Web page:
Livestock, Poultry, Dairy: The 2013 forecast of total red meat and poultry production is raised from last month reflecting higher forecast beef, pork, broiler, and turkey production. Beef production is raised based mostly on heavier carcass weights. The beef production forecast is also raised as cow slaughter in the first quarter is expected to be relatively high. Pork production is raised as carcass weights are expected to reflect more moderate feed costs. The beef export forecast for 2013 is unchanged as trade restrictions by Russia are offset by gains to Japan and other markets. Pork exports are lowered on trade restrictions imposed by Russia although there is expected to be some offset in higher exports to other markets. Poultry is raised based on larger-than-expected November shipments.Cattle, hog, and turkey prices for 2013 are unchanged from last month. Broiler and egg prices are raised on expected demand strength in 2013.The milk production forecast for 2013 is raised. Milk cow numbers are raised as USDA's Cattle report indicated that the number of cows on Jan. 1 was about unchanged from 2012. Milk production estimates for 2012 are raised, reflecting end-of-year production data. Dairy trade estimates for 2012 reflect the pace of trade through November. Cheese prices are unchanged from last month, but the price range is narrowed.Cotton: The 2012/13 U.S. cotton forecasts include higher exports and lower ending stocks relative to last month. Estimates of production and domestic mill use are unchanged. Exports are raised slightly to 12.5 million bales, due mainly to an increase in projected imports by China. Ending stocks are forecast at 4.5 million bales, accounting for 28 percent of total disappearance. The forecast range for the marketing year average price received by producers of 69-73 cents per pound is raised 3 cents on the lower end and 2 cents on the upper end of the range, reflecting a sharp increase in the price received for December.The aggregate world 2012/13 production, consumption, and stocks forecasts show only slight revisions this month, but increases in China's production and imports are raising the expected concentration of stocks there.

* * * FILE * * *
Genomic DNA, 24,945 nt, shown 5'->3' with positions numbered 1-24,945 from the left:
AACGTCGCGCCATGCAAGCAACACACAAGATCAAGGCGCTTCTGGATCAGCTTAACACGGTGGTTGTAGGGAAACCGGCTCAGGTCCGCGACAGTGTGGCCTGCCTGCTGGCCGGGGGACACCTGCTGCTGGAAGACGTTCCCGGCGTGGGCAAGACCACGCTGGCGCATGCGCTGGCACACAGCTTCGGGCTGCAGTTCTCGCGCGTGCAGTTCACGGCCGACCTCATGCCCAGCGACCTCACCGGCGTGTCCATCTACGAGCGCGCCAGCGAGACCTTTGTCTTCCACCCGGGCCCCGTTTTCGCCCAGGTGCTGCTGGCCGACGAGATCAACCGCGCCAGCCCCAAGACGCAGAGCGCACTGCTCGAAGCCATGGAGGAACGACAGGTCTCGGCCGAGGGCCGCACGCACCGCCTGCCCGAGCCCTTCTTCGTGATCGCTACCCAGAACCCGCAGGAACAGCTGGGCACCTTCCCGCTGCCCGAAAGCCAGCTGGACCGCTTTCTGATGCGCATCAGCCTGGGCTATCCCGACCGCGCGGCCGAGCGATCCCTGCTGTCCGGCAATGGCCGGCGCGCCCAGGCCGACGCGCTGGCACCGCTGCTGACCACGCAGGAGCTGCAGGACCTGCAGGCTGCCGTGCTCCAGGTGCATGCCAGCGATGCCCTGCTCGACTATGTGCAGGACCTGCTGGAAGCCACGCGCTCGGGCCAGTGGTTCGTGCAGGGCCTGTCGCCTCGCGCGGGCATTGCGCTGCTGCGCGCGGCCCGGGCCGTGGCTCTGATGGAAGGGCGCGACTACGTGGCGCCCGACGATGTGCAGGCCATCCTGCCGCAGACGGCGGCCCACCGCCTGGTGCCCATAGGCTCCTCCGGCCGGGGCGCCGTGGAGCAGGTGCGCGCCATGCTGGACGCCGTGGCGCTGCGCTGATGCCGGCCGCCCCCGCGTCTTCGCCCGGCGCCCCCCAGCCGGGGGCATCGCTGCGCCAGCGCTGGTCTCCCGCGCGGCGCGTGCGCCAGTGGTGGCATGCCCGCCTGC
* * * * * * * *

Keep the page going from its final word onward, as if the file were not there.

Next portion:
For the full WASDE report visit: http://www.usda.gov/oce/commodity/wasde

 

#30

 

For more news, go to www.agri-pulse.com
Normal 0 false false false EN-US JA X-NONE

 

 

 

   

   

   

 

 

 

  

HungerU: the Worlds Food Crisis Demands Your Attention


Terms of Use | Privacy Policy
blog comments powered by Disqus